Addis Ababa, MINA – Several airlines have grounded Boeing 737 MAX 8 airplanes over safety concerns following the deadly crash of Ethiopian Airlines Flight 302 Sunday — as the airline revealed it had recovered the plane’s damaged black box.
Sunday’s tragic incident — which killed all 157 people on board the routine flight from Addis Ababa to Nairobi, Kenya — was the second fatal crash of a 737 MAX 8 in just five months, the New York Post reported.
Another of the planes plummeted into the Java Sea moments after taking off Oct. 29, killing all 189 crew and passengers in an incident similar to Sunday’s.
Ethiopian Airlines revealed Monday it yanked its fleet of 737 MAX 8 planes “as an extra safety precaution.”
The move followed a decision by civilian aviation authorities in China to temporarily ground all 97 of the 737 MAX 8’s in use there.
Cayman Airways also announced it would “suspend operations of both our new Boeing 737 Max 8 aircraft until more information is received” on Sunday’s crash.
Boeing has delivered 354 of the jets globally and there are 2,912 more on order. But the company was expected to hit turbulence Monday — as Boeing futures plummeted nearly 10 percent pre-market trading overnight in response to the crash.
Iceland Airways, American Airlines and Southwest Airlines, however, are standing by the planes.
“Icelandair operates three Boeing 737 MAX aircraft and we have not had any incidents related to them,” the company tweeted. “We will follow the developments of recent events closely and continue to do all we can to ensure safety on board now as before.”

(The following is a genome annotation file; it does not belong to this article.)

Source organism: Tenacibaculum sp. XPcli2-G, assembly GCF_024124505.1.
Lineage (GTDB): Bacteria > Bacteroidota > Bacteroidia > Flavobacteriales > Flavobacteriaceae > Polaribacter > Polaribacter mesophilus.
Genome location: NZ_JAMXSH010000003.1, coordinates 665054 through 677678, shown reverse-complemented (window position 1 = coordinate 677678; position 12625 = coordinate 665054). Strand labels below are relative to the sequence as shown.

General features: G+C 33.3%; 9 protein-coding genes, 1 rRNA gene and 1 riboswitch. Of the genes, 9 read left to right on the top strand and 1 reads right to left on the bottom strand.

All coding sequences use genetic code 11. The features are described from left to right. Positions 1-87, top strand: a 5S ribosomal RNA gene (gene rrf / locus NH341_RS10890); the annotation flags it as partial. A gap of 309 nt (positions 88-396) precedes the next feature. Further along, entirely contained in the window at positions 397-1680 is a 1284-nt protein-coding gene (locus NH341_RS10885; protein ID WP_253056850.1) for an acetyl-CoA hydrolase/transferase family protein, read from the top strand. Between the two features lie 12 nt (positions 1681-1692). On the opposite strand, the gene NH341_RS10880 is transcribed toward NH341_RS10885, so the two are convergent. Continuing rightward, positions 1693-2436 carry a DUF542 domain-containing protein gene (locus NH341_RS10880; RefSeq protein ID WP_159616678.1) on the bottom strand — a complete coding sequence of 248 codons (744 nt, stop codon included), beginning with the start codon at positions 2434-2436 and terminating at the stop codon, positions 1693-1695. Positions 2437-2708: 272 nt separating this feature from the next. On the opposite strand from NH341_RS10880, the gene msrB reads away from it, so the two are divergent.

Southwest, which operates 34 Boeing 737 MAX 8 aircraft, said it remains “confident in the safety of our fleet.”
American also said it will “closely monitor the investigation.”
Ethiopian Airlines, meanwhile, said it had recovered both Flight 302’s black box and its cockpit voice recorder, which may provide more insight into the fatal flight’s final moments — though an airline official said that the box was damaged and “we will see what we can retrieve from it.”
Eight Americans died in the crash, though US officials have not identified them.
The US National Transportation Safety Administration has sent a team to assist the Ethiopian government in an investigation.(R/R04/P2)
Mi’raj News Agency (MINA)